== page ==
The second reason stems from structural issues within the EU regarding the European Commission (EC) and the European Parliament (EP). A core element of democracies is citizen participation through voting and representative political decision-making. An easy way for governments to bolster citizen participation is through elections in which citizens vote for the officials who create the policies that govern them. The EC is a non-elected institution, as the European Council proposes a commissioner that Parliament approves. As a non-elected institution, the EC promotes, proposes, and enforces EU legislation. This creates a divide between the EU and its citizens, who lack a direct say in the appointments of officials governing their region. While the Lisbon Treaty introduced the European Citizens’ Initiative to increase transparency and involve citizens in EU legislation and policy-making processes, it is not enough to fill the structural deficit of democratic representation. 

EU citizens directly elect members of the EP, which is the weakest of the three core EU institutions. The EP cannot propose legislation and often has a low voter turnout. The highest voter turnout was in 1979 at 61.99%, but has since gradually decreased to only 56% in 2019. In comparison, U.S. voter turnout in 2020 was 66.7%. EP elections do not coincide with government or policy formations, leading to a discontent between voting and democracy.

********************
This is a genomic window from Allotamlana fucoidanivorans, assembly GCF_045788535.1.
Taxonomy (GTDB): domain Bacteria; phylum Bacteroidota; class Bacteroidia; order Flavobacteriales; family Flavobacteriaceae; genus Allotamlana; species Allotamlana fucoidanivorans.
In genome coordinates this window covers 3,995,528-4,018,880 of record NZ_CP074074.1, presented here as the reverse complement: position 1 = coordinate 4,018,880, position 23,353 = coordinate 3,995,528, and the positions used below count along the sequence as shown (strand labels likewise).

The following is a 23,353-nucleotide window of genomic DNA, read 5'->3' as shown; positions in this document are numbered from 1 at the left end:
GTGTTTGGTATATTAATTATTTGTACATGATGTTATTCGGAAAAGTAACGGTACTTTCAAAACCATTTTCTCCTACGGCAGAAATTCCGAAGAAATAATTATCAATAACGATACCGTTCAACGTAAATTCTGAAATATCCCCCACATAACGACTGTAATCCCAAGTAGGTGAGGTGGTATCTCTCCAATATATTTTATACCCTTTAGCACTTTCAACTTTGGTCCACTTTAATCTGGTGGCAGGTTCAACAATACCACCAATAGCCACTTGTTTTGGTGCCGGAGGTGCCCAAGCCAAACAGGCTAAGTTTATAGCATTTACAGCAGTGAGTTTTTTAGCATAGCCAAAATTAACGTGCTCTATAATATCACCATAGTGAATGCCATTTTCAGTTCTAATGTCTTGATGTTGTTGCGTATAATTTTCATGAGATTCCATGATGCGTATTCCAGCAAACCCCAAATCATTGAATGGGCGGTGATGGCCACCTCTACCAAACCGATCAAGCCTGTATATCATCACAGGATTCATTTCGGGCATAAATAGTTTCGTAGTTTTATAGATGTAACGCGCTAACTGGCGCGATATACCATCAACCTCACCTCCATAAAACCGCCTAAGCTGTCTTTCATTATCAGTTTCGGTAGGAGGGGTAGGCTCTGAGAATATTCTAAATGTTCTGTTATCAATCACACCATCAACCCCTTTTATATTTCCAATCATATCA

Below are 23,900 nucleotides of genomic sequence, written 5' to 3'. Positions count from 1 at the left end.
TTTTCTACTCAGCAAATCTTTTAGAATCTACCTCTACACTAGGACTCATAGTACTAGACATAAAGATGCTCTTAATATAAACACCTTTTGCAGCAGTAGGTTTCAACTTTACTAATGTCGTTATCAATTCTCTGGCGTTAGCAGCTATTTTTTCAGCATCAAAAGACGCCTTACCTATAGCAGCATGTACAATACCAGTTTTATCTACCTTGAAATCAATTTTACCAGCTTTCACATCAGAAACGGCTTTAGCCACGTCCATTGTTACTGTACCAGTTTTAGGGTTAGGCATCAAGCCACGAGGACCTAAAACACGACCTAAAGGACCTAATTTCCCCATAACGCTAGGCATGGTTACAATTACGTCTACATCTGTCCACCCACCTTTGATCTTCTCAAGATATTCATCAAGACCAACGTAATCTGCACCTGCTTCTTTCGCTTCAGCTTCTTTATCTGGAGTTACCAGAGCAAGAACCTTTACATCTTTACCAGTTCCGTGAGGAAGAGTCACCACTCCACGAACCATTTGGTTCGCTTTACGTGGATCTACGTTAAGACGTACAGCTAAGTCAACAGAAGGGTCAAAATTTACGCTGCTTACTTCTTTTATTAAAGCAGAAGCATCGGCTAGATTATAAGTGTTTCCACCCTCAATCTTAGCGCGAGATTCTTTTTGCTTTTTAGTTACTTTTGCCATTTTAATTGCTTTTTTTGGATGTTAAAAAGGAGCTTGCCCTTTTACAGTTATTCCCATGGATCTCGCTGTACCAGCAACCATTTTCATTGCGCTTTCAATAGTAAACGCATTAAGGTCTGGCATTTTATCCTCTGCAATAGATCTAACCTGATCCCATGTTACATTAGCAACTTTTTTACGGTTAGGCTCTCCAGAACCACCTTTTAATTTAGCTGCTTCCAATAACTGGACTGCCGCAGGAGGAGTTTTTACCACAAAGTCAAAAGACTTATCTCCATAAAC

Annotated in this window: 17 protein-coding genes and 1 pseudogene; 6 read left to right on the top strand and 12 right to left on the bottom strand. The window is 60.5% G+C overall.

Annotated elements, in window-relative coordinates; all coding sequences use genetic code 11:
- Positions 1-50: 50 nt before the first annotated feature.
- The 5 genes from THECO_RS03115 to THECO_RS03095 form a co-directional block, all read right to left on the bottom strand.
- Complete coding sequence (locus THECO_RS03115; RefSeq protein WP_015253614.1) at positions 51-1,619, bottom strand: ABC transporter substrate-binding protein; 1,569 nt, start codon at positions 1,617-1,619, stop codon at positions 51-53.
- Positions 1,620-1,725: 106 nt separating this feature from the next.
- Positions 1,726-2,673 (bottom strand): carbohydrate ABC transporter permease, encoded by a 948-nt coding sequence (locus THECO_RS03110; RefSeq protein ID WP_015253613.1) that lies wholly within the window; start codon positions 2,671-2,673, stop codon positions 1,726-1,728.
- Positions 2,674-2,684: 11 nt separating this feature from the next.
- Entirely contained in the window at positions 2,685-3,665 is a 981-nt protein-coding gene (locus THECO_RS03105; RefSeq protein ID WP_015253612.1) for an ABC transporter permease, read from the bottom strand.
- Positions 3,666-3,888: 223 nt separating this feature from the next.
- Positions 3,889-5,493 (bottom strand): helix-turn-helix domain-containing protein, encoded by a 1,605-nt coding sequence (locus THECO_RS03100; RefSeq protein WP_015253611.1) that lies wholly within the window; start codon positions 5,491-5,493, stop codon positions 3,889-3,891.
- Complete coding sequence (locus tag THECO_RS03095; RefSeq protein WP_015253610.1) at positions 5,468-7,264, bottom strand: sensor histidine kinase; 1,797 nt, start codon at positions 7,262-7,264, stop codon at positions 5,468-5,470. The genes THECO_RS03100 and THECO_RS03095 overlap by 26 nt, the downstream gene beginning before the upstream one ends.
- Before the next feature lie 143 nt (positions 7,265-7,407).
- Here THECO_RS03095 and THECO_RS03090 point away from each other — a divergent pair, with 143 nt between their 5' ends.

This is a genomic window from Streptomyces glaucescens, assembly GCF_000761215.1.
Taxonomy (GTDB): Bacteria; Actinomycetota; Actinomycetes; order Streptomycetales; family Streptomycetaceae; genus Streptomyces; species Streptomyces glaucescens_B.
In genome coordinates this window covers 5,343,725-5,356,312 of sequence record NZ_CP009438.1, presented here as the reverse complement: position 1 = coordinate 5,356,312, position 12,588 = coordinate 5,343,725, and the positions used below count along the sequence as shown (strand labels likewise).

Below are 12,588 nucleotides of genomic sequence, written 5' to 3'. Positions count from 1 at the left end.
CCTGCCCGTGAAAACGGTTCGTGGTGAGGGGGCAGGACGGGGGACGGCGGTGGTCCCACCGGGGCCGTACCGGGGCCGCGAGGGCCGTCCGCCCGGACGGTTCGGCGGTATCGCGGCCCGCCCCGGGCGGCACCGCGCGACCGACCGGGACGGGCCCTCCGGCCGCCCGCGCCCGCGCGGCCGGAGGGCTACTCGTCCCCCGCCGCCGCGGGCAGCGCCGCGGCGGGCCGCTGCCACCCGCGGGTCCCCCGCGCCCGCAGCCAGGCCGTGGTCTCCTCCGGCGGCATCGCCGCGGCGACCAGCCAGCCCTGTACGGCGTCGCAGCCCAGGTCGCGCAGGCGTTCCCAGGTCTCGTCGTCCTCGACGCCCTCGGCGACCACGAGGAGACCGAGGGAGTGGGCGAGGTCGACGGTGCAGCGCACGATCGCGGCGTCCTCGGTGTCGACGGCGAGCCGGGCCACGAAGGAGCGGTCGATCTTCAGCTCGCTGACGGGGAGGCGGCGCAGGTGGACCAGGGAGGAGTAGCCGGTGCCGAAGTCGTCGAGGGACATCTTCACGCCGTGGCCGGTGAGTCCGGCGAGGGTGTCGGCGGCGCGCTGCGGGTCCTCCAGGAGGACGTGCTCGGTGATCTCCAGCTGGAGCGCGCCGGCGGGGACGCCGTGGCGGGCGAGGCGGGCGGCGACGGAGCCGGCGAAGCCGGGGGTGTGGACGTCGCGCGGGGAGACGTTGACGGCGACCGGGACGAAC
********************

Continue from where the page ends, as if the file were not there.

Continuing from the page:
It is equally possible that the democratic deficit was created by member-states when they acceded to the union. Nation-states, with unique identities and democratic ideals, joined the EU, but were put in a position to give up some parts of the democratic sovereignty to create interdependence in the union. Daniel Innerarity proposes that the deficit “consists of the fact that member states, trapped in a dense network of interdependencies, are not capable of providing their citizens some of the goods without which a democracy stops being one.” After joining the EU, member-states often could no longer perform democratic actions that their constituencies expected. States failed to include citizen power in EU treaties furthered the deficit. However, the Commission could rectify this problem and decrease the democratic deficit of the EU.

The two overarching reasons for the EU’s democratic deficit–the lack of a common European identity and the structural issues of the EC and the EP–have been ongoing since the European Community. As states joined the Union, the deficit deepened as member-states lost more of their democratic power that was not translated appropriately. The democratic deficit of the EU threatens its future, but it was probably inevitable and will be near impossible to reconcile in the end.

Madison Peak graduated from Arizona State University in 2021, with dual degrees in global studies and political science and from Boston University’s Pardee School of Global Studies, in 2023 with her Master of Arts in International Affairs, specializing in Diplomacy. Madison’s academic foci are global governance and women’s rights under international law. She has interned with the United Nations Association, was President of her graduate program’s student council and women’s group, and studied abroad in Geneva, Switzerland. Now, Madison works with the International Republican Institute’s Women’s Democracy Network in Washington, D.C., as a Program Associate.